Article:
Spelt, apple and cinnamon cake

Lately, I’ve been putting spelt flour into my home-made bread. Much as I would love to have the time to make my bread by hand – and to live in a house which is warm enough for it to rise consistently – I have a breadmaker which is quick and very reliable. Spelt (Triticum spelta; Triticum dicoccum), also known as dinkel wheat or hulled wheat, is a species of wheat which has been cultivated since approximately 5000 BC. In Greek mythology, spelt was apparently a gift to the Greeks from Demeter, the goddess of the harvest and agriculture. It is a cross of wild grasses and early cultivated cereals which was widely grown in Roman times, and it is becoming more popular again now. It is said to be a good source of dietary fibre, protein, some B vitamins and some minerals. Adding spelt flour (50:50 with normal strong white bread flour) makes very tasty bread.

I found this recipe on the side of a packet of Waitrose spelt flour and made it with less sugar. I still had some eating apples from our tree sitting around so I used those rather than cooking apples. They are plenty sweet enough and made a very nice cake.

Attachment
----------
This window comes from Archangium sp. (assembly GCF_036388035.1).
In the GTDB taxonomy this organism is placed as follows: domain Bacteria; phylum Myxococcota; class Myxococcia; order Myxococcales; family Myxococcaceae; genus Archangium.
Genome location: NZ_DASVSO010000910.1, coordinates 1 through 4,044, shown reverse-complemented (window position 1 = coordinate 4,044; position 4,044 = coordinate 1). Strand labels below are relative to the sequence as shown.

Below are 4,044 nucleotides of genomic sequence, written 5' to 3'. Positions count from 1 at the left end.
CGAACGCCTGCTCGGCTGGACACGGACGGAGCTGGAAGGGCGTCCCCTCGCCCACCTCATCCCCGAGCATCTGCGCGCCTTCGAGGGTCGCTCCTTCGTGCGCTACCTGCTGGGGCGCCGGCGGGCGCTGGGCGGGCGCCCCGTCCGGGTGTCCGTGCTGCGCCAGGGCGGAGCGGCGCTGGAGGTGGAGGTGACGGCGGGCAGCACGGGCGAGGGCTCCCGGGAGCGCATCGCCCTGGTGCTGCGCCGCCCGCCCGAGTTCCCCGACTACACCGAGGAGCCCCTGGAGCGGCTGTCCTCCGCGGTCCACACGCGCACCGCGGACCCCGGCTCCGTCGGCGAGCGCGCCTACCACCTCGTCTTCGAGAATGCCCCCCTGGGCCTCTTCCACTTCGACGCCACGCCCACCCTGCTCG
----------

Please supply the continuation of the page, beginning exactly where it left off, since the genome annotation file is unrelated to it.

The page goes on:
Spelt, apple and cinnamon cake (pdf: Spelt, apple and cinnamon cake)Spelt apple and cinnamon

75g softened butter

40g caster sugar

2 large eggs, beaten

125g spelt flour

100g plain flour

2 teaspoons baking powder

1.5 teaspoons ground cinnamon

3 eating apples, cored and grated

  1. Preheat the oven to 180/160 fan/gas 4. Grease and line a 20-21cm round tin
  2. Whisk butter and sugar until pale and fluffy and then gradually add the egg
  3. Mix together the flours, baking powder and cinnamon and fold into the mixture. Add the apples and stir until fully mixed
  4. Put into tin and bake for 40-45 minutes until golden and firm to the touch. Allow to cool for 10 minutes or so before removing from tin to cool fully



5 thoughts on “Spelt, apple and cinnamon cake

  1. Hi…. I saw your comment about not enough time for bread and wondered if you had tried a no knead sourdough? You mix it up then leave for it to do its thing… In a cold kitchen that might be 24 hours.. Which is quite convenient really. I make 2 loaves at a time (energy saving) and pop one in freezer.


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